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U.S., Facing Drought, Wants More Clean Energy, Poll Says

Three out of four Americans think the U.S. needs “to start focusing more” on clean-energy sources like wind and solar that require less water than conventional power generation as the country faces its most widespread drought since 1956, according to a think-tank survey.

The concern about water and its use is shared by 61 percent of Republicans, 84 percent of Democrats and 80 percent of independents, the Newton, Massachusetts-based, non-partisan Civil Society Institute said yesterday in a statement.

The Palmer Drought Index reported on Aug. 15 that drought covered 57.2 percent of the contiguous 48 states in July, the worst since December 1956, when 57.6 percent of the country was dry. About 50 percent of U.S. water withdrawn on average is used to cool and make steam at power plants, Seth Sheldon, an analyst at the institute, said in the statement.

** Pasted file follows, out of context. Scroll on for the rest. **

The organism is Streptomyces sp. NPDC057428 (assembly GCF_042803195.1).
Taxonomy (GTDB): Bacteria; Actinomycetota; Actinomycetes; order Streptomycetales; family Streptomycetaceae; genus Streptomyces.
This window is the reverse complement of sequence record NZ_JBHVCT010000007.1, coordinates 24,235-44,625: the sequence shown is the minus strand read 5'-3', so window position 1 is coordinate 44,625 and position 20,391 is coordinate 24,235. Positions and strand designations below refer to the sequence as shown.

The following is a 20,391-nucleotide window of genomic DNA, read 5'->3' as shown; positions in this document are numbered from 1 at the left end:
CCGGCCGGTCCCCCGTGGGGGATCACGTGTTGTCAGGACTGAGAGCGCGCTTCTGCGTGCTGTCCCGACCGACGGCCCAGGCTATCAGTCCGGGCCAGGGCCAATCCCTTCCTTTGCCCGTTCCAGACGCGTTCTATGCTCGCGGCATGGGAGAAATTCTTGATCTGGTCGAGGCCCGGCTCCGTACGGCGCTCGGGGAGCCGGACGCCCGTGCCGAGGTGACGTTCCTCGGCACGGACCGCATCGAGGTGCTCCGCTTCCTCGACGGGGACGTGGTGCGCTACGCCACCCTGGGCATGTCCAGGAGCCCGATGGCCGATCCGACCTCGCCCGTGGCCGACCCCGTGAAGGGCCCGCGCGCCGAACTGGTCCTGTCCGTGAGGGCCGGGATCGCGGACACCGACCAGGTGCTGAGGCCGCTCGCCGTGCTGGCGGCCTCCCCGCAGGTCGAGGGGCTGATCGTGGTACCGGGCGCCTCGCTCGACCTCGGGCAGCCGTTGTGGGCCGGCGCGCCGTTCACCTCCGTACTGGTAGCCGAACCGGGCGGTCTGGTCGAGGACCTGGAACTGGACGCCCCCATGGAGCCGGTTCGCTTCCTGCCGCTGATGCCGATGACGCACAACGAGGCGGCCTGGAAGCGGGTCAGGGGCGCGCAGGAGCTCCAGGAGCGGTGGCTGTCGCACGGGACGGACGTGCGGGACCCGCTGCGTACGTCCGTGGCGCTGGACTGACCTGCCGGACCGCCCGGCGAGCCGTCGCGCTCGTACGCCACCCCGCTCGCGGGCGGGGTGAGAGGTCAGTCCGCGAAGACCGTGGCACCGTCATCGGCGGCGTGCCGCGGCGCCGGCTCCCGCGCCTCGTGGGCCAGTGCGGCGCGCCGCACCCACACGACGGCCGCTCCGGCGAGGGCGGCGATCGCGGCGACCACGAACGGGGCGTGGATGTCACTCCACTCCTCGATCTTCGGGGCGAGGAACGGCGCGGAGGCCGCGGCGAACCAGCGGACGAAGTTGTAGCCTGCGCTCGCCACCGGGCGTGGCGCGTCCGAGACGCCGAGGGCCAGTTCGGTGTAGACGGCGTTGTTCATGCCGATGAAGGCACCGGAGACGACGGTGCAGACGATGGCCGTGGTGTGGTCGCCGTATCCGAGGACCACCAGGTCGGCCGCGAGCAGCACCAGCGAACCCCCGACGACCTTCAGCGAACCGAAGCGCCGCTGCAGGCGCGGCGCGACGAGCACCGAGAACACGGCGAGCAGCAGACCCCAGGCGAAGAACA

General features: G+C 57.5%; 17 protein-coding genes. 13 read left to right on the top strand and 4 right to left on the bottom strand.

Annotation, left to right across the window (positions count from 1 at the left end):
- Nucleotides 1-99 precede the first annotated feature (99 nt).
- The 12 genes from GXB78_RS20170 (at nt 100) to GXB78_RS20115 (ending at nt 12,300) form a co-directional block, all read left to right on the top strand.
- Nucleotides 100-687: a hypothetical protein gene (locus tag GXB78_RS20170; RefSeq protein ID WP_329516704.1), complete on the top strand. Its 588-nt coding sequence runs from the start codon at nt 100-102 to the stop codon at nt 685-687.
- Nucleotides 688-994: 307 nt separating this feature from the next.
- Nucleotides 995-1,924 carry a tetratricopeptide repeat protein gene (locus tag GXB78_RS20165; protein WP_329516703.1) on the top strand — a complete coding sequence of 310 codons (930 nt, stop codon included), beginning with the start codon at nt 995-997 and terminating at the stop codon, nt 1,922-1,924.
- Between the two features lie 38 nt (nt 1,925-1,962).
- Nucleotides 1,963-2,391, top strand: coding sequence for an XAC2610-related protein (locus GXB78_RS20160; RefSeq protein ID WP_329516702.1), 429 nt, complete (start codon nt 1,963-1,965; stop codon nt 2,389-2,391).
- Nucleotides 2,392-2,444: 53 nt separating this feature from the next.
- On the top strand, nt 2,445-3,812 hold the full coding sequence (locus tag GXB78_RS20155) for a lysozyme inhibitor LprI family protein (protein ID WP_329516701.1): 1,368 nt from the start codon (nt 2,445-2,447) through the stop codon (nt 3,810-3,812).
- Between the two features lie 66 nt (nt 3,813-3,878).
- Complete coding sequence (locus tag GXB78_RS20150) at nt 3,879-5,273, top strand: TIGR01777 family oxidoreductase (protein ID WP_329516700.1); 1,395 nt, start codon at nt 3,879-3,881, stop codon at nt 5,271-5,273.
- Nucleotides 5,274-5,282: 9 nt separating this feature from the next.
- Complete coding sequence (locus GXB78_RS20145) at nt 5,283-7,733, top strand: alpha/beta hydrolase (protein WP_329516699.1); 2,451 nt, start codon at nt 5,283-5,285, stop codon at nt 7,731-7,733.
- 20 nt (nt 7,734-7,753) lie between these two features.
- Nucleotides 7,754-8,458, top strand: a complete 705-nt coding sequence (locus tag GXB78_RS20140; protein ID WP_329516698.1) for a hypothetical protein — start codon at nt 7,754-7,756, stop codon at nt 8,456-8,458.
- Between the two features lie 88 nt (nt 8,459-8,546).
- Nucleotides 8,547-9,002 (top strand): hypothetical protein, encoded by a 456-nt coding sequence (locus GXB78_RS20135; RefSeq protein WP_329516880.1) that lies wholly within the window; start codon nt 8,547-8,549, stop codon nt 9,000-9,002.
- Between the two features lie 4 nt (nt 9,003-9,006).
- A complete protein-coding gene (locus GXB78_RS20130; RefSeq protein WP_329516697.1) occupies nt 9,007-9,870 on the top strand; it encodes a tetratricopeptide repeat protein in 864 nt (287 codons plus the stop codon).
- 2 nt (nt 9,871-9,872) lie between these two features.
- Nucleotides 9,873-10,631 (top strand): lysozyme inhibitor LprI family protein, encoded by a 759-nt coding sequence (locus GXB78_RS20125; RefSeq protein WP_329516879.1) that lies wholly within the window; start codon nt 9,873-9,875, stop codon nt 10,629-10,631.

“The water/energy nexus in a period of drought and water shortages is something we can ill afford to ignore,” he said.

The telephone poll, done by ORC International Ltd. during the period of July 26-30, was conducted among a sample of 1,017 adults, with a three percentage point margin of error.

To contact the reporter on this story: Ehren Goossens in New York at egoossens1@bloomberg.net

To contact the editor responsible for this story: Reed Landberg at landberg@bloomberg.net

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